Some people believe that dancing, in any form, is a sin.
There are those who say eating or drinking certain foods (like red meat or caffeinated drinks) is sinful.
Others teach that good health always means that God likes you and that you have “enough faith”.
A growing number of Christians prefer feel-good stories to what we find in the Bible.
Every few years, a new “gospel” is discovered and people chase after it, like “The gospel of Thomas” or “The gospel of Judas”
Many authors have taken Biblical names or settings and reinvented them into conspiracy stories or “modern myths”, like The Da Vinci Code or stories of Jesus as a young boy.
And there are many, many more…

How do we avoid being distracted by these irreverent and silly myths?  Paul says we should have nothing to do with them.  They can’t steal our focus if we’re not giving them attention.  Instead, we need to choose to train in godliness, and be nourished by the words of the faith and of the good teaching that you have followed.

Keep Pressing,
Ken
 

It's all good

It’s all good!

I might be giving away my age here, but that phrase became pop culture slang in the middle of my teenage years.  Typically said with twang that made the “all” sound like “awl”, the person who used the phrase was telling everyone that they were not going let a situation bring them down or derail their direction in life – even if the circumstances or news was really bad.

As cool as we thought we were for saying it, we didn’t realize that the Apostle Paul said it almost 2000 years before we did.

While instructing Timothy on how he needs to lead the church in Ephesus, Paul informs him of the following:

1 Timothy 4:4-6
For everything created by God is good, and nothing should be rejected if it is received with thanksgiving, since it is sanctified by the word of God and by prayer.  If you point these things out to the brothers, you will be a good servant of Christ Jesus, nourished by the words of the faith and of the good teaching that you have followed.

Did you catch that?  Everything God created is good.  Going back to original creation and the Garden of Eden, at the end each day, God looked at what He created and saw that it was good (See Genesis 1).  Despite the ways sin has corrupted the world, we can still approach everything through the lens of the word of God and by prayer.  When we use these two tools, we can see God’s original design and intent for our lives. 

Paul wants the believers in Ephesus to know this, but he also knows that they must be reminded of it.  Why does Paul tell Timothy to point these things out to the brothers?  Because he knows that the troubles of this sin-soaked world will skew our vision.  We must keep coming back to God’s word and prayer if we’re going see properly.

Can I be honest, though?  Sometimes I tire of hearing that message, even though I know it is right.  It happens to all of us.  Our sin-nature gets emboldened, and we resent the messenger who reminds us of our need for God’s word and prayer.  Being resented can be difficult for our church leaders, even though they are correctly doing the things God has asked them to do.  Paul knows this and encourages Timothy:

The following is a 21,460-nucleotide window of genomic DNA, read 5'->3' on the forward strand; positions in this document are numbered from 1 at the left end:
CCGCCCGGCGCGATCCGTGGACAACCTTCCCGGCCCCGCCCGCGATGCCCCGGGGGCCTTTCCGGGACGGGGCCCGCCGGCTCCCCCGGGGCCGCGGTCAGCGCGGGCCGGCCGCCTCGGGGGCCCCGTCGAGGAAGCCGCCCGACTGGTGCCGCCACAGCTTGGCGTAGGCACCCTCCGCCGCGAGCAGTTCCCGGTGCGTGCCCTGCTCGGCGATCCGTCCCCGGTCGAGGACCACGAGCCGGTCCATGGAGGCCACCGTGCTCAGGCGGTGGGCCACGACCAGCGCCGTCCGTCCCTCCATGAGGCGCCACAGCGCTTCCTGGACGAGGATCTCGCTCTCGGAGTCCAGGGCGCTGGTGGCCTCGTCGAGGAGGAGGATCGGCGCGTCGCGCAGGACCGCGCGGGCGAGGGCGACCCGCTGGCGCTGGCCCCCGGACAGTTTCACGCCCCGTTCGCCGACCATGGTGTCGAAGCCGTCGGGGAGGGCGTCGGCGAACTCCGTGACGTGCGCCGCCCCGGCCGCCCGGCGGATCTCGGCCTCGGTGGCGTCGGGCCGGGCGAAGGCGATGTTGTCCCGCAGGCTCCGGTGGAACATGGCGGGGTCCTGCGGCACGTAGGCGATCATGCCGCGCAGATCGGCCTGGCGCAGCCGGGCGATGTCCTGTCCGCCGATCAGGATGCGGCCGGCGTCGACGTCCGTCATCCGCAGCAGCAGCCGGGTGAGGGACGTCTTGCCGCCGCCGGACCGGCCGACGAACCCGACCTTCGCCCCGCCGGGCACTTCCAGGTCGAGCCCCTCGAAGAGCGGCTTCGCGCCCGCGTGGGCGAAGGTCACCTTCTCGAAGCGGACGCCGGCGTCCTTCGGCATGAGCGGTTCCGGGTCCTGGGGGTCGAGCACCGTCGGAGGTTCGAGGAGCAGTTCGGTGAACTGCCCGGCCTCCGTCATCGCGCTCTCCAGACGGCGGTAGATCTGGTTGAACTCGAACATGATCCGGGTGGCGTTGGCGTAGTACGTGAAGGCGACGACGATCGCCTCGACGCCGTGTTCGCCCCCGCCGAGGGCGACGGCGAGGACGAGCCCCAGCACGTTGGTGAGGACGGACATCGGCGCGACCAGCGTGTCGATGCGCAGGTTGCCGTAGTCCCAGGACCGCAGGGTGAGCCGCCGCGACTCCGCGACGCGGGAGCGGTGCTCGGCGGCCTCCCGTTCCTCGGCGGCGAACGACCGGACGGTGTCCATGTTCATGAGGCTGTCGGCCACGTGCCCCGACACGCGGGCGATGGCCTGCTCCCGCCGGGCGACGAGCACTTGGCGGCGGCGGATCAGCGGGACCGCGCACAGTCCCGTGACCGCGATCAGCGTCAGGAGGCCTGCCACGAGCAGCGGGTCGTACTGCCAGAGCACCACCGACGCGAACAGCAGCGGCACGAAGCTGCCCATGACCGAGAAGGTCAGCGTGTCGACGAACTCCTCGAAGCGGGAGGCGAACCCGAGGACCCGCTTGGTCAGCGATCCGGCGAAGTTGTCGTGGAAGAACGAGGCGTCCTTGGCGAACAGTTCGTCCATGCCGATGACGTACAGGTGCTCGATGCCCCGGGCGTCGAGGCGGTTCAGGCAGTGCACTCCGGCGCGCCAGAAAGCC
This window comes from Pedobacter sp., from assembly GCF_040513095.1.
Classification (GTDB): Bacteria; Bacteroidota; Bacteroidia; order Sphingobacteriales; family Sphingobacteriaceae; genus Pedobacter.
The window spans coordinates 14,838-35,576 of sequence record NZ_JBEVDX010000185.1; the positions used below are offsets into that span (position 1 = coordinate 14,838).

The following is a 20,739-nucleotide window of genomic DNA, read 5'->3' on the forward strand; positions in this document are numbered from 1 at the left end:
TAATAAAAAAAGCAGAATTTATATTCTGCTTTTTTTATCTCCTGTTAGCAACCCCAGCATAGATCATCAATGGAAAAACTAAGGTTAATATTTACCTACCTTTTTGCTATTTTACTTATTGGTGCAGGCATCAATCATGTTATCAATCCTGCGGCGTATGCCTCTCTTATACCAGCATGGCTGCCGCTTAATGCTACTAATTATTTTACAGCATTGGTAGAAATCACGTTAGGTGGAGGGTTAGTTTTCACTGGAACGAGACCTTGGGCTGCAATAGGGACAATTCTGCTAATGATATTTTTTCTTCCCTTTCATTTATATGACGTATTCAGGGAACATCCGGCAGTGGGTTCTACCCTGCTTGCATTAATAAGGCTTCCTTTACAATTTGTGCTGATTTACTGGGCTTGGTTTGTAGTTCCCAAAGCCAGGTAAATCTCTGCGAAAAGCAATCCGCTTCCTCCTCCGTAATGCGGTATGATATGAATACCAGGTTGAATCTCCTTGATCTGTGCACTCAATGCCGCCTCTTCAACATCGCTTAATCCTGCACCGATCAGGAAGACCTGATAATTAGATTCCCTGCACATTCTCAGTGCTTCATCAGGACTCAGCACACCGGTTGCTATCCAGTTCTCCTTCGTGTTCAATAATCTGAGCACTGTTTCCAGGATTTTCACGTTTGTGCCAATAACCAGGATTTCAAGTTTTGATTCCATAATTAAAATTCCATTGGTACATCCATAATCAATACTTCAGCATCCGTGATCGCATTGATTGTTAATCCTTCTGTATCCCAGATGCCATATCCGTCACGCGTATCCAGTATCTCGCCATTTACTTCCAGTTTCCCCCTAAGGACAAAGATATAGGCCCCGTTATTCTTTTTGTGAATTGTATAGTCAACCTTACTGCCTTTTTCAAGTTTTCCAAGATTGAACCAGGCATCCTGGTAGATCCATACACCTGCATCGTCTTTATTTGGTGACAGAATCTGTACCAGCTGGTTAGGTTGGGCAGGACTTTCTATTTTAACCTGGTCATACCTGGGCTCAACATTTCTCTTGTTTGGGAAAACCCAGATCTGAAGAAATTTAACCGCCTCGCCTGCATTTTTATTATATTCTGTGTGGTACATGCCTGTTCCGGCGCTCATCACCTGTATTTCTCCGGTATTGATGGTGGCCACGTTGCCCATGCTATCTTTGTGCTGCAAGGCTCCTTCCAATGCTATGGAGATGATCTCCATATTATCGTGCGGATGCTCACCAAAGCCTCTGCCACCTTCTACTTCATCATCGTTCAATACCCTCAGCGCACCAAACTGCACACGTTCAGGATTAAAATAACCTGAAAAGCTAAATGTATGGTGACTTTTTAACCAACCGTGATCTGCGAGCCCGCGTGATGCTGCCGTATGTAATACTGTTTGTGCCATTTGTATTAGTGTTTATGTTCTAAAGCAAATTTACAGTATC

if you point out these things, you will be a good servant of Christ Jesus

Paul uses the same word for good here that he did earlier.  So he’s essentially saying that as good as God made the initial creation and design, that’s how good of a servant Timothy will be when he carries out his mission and points the believers back to the importance of God’s word and prayer.

So we should ask ourselves:

Do I see today as something good?
Do I see my home, my family, my work, my food, and my responsibilities as something good?
Am I thankfully receiving everything from God, seeing it all through the lens of His word and prayer?
Am I resentful when someone reminds me see life through this lens?

Despite what sin-soaked mess comes our way, when we see this world from God’s vantage point, we can honestly say

It’s all good.

Keep Pressing,
Ken

Learning how to listen for God

Over the years I’ve encountered many Christians who want to “hear from the Lord.”  We desire God’s guidance for our lives, but we tend to be rather unfocused in how we go about finding it.  We know that listening for God’s guidance is something that we need to learn and practice, but what we fail to realize is that means we’re going to need someone to teach us how.

We see an example of this at the beginning of Samuel’s career as God’s prophet:

1 Samuel 3:1-11
The boy Samuel served the Lord in Eli’s presence.  In those days the word of the Lord was rare and prophetic visions were not widespread.  One day Eli, whose eyesight was failing, was lying in his room.  Before the lamp of God had gone out, Samuel was lying down in the tabernacle of the Lord where the ark of God was located.

Then the Lord called Samuel, and he answered, “Here I am.”  He ran to Eli and said, “Here I am; you called me.”

“I didn’t call,” Eli replied.  “Go and lie down.” So he went and lay down.

Once again the Lord called, “Samuel!”  Samuel got up, went to Eli, and said, “Here I am; you called me.”

“I didn’t call, my son,” he replied.  “Go and lie down.”

Now Samuel had not yet experienced the Lord, because the word of the Lord had not yet been revealed to him.  Once again, for the third time, the Lord called Samuel.  He got up, went to Eli, and said, “Here I am; you called me.”

Then Eli understood that the Lord was calling the boy.  He told Samuel, “Go and lie down.  If He calls you, say, ‘Speak, Lord, for Your servant is listening.’ ”  So Samuel went and lay down in his place.

The Lord came, stood there, and called as before, “Samuel, Samuel!”  Samuel responded, “Speak, for Your servant is listening.”

The Lord said to Samuel, “I am about to do something in Israel that everyone who hears about it will shudder…”

Then the Lord went on to give Samuel his first prophetic insight into God’s plans for the nation of Israel.